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Why You Need a Florida Premarital Agreement as Part of Your Estate Plan


For years, premarital agreements, more commonly known as prenuptial agreements or “prenups,” have been viewed rather negatively by most people. They’re portrayed on television and movies as a way to keep your spouse from getting any money or assets in a divorce, so it’s no wonder that countless people don’t want one or will get angry if their soon-to-be-spouse asks for one. However, premarital agreements aren’t just about protecting oneself in a divorce, they play an important role in any estate plan.

It’s true that Florida is one of the states with the highest divorce rate, but a prenuptial agreement doesn’t necessarily only have usefulness in the event you do ultimately get a divorce. Do not view a prenuptial agreement as the lack of trust in you by your partner. It’s important to start considering an estate plan as soon as possible, even when you don’t necessarily have the assets you might think are necessary to warrant one. Speaking with a St. Petersburg estate planning attorney can help. If you are considering drafting a premarital agreement, or your soon-to-be-spouse has presented you with one, it’s important to have your own legal counsel review it.

Here’s a look at some of the reasons why a Florida premarital agreement can be an important part of your estate plan.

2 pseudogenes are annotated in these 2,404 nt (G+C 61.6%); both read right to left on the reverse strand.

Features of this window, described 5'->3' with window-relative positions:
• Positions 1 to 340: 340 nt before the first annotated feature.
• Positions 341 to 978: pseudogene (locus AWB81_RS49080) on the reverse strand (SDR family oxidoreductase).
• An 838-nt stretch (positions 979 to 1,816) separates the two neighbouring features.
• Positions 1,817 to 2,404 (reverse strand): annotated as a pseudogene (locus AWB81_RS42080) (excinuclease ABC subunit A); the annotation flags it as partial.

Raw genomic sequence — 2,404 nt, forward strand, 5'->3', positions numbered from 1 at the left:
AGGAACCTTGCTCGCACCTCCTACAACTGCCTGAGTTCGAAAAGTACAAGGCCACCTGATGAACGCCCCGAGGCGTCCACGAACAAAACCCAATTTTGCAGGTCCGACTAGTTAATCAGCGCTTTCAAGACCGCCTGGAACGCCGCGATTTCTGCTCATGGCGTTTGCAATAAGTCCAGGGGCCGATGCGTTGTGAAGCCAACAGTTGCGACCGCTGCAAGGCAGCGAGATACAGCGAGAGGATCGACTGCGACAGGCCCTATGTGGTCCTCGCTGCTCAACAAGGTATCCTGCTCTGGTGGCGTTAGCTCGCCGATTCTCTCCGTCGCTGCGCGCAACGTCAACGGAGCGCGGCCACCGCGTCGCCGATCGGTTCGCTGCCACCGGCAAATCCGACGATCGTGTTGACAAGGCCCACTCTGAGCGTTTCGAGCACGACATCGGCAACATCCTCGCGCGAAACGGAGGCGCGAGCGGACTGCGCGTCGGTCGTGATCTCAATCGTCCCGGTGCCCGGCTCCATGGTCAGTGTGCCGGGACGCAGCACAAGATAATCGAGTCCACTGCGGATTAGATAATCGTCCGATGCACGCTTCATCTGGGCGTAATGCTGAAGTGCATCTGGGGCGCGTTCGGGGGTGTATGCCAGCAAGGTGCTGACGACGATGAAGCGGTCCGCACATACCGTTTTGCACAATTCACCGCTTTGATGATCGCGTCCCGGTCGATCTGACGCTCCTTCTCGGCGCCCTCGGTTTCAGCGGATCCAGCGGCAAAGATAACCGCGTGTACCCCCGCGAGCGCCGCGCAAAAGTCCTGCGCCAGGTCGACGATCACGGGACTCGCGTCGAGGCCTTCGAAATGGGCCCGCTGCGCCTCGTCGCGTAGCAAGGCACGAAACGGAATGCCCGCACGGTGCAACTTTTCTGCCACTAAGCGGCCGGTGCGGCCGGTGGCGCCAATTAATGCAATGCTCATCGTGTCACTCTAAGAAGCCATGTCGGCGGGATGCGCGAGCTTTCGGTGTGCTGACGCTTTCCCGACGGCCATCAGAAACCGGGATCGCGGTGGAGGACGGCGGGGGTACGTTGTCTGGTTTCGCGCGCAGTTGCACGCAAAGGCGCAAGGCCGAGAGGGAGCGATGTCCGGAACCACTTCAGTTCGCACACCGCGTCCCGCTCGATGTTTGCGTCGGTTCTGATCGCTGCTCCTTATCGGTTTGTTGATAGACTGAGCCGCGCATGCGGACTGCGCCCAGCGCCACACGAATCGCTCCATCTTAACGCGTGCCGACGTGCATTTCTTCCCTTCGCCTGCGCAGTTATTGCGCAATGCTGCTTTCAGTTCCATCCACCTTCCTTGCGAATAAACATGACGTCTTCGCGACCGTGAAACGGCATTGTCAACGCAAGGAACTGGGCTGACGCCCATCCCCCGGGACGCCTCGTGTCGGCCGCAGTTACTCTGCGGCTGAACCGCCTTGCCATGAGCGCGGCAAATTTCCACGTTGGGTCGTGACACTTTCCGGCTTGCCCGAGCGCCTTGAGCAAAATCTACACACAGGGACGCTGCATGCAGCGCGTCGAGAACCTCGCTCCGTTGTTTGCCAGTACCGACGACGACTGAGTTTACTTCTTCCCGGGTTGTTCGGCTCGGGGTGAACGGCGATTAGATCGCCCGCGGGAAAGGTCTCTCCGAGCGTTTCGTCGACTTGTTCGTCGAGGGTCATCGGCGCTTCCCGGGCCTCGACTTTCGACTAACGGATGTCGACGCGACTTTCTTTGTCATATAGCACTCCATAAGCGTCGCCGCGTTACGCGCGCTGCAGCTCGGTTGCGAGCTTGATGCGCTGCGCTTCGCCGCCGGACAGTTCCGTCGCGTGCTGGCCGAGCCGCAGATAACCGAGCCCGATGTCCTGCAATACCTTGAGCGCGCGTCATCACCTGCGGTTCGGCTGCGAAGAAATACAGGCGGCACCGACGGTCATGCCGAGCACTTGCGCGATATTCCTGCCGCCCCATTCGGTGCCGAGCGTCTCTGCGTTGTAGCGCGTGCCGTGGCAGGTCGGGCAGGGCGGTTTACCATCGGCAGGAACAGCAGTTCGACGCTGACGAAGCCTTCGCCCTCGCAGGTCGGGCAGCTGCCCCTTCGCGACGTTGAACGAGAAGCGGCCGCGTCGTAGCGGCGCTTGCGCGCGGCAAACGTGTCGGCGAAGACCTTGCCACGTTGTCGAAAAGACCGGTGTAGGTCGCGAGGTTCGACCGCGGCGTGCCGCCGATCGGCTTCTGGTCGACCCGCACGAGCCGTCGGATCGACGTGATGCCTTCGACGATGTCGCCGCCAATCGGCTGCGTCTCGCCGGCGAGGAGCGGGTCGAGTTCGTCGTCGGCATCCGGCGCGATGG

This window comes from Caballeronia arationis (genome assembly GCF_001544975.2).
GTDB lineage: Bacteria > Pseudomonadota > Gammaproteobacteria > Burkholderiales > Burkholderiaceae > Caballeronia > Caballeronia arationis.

Premarital Agreements Protect Your Future Assets

Premarital agreements allow you and your partner to decide how you want your assets to be classified once you are married. Absent any type of agreement, assets acquired during the course of the marriage (or appreciation of assets brought into the marriage) may become marital assets in most cases. If you each have assets you would like to be kept separate in the event of death, you would need to have that spelled out in your agreement.

Premarital agreements can also protect your spouse from debts. Perhaps you are currently going to college or are finishing up an expensive graduate degree. Rather than leave your spouse on the hook for that bill in the event you pass away, there are options to include what debts remain separate property.

Closely-Held Family Businesses

Maybe you or your spouse are part of a closely-held family business. In this scenario, it’s pretty typical that the family owners require only family members to be owners. In the event of a divorce, it would mean a non-family member is working in the closely-held operation. There are options for provisions in the legal business documents that discuss how to handle these situations, or you can have a prenuptial agreement that discusses the non-family member giving up their interest and rights in the event of a divorce.

Prenuptial Agreements are Important for Second Marriages

With people living longer, some choosing to divorce after many years together is not so uncommon anymore. Perhaps you and your new love both are entering into a second marriage with a lot of separate assets. It’s a wise idea to make the determination before you get married on what property you want to go to whom. This is especially important to couples who have children from prior marriages. Your prenuptial agreement will ensure they are provided for as you intend.

Contact a St. Petersburg Asset Protection Attorney Today

If you have questions or remaining doubts on whether a premarital agreement is right for you, speak with a St. Petersburg asset protection attorney first. Contact Legacy Protection Lawyers today at 727-471-5868 to schedule an initial consultation.

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